On Aug. 22, 1995, Dr. Ballon wrote that Mr. Palma was "feeling very angry. Has vague homicidal fantasies. Wants to kill a street person to 'get rid of scum'. No one would miss him." On Nov. 28 of the same year, the psychiatrist wrote of his sessions with Mr. Palma, "More fantasies about killing a street person. "The world would be better off without bums.' Feeling desperate but savouring his fantasies. Makes vague threats towards me, has passing thoughts of killing me, too. Does not appear to be a serious threat."

Just three months before the shootings, after a Feb. 20, 1996, session, Dr. Ballon wrote that Mr. Palma was "very angry. Has more homicidal fantasies. 'I'll feel better if I kill somebody.' Wants to kill scum.' Not tremendously depressed, not psychotic."

What is clear from Dr. Ballon's brief notes is that at the very least, Mr. Palma was a deeply troubled man who fantasized about sex all day long, intensely disliked the prostitutes he frequently saw and described them as "so low, scum," and who was also an avid gun collector who, three long years before the shootings, was "buying more and more guns, maybe even a shotgun."

It also appears that Mr. Palma, who is now 33, was basically at war with himself.

On the one hand, he was the son of a hardworking immigrant Roman Catholic parents, the father of a baby girl he adored and husband to beautiful Rosa, and a rising young businessman with his own air-conditioning firm, Palma Mechanicals. He had a desperate need to succeed.

On the other hand, Mr. Palma had a secret life involving visits to prostitutes, after which he would be consumed with guilt and self-loathing, was usually filled with fury both general and specific (he told Dr. Ballon he would like to burn down one customer's restaurant and as far back as 1992, he was so angry at a client who wouldn't pay him he said he wanted to "kill" the man), and looked to guns to make him feel powerful.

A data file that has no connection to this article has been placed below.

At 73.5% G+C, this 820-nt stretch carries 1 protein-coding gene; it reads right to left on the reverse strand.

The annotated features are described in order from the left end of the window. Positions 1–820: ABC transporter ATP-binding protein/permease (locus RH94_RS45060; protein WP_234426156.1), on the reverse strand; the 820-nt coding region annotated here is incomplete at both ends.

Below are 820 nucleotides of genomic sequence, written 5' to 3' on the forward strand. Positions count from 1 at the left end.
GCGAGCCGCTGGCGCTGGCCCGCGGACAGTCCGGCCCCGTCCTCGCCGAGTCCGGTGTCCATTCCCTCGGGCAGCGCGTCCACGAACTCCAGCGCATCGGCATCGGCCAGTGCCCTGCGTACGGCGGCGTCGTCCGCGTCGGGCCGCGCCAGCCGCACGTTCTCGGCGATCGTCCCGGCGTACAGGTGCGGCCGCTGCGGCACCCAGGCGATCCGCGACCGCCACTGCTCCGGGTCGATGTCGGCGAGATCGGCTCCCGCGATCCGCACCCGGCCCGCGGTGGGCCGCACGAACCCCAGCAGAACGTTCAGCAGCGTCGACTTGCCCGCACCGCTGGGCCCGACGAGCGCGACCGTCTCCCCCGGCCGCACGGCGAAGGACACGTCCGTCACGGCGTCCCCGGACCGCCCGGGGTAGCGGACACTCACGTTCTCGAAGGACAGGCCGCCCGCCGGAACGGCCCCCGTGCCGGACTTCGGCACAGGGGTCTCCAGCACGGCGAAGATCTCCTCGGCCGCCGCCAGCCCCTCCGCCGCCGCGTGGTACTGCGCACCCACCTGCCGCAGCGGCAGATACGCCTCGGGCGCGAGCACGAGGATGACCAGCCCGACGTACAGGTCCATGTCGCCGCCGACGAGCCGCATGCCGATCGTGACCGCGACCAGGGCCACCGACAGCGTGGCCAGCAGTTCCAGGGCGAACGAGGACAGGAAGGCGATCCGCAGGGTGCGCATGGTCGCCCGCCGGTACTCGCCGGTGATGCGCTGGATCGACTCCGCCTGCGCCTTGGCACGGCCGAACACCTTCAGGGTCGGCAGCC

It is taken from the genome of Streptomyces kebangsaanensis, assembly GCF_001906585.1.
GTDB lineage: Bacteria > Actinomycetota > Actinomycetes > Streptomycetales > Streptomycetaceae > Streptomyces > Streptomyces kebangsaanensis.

Indeed, alarmingly, as Mr. Palma was increasingly spinning out of control on Dr. Ballon's couch, he was also able to acquire a veritable arsenal of weapons — most of it quite legally, according to evidence heard yesterday.

In 1993, he obtained a firearms acquisition certificate for six restricted weapons, including the Sturm Ruger .357 revolver with which he slaughtered the three prostitutes. (How he got the special police-only-issue, hollow point ammunition for the gun is another matter; Supreme Expanding Talon ammunition was legally available to the public in Canada for only one year, this before Mr. Palma got his firearms certificate.) Mr. Palma was a member of the gun club and though he usually kept his guns in the proper locked cabinets at his home in west-end Toronto, he sometimes carried one with him.

His marriage to Rosa, a bank employee, was in difficulty before its first year was done. In October of 1991, after discovering he had a girlfriend, she briefly moved out; the month before his rampage, with a new girlfriend, Mr. Palma himself moved out. In the interim, there was a brief period when Rosa was pregnant and Mr. Palma was content ( he had grand plans, grandiose ones according to Dr. Ballon, for his as-yet unborn daughter), but soon after the little girl was born in March, 1995, Mr. Palma appeared to become jealous of his wife's attachment to the child, and grew more verbally abusive to Rosa.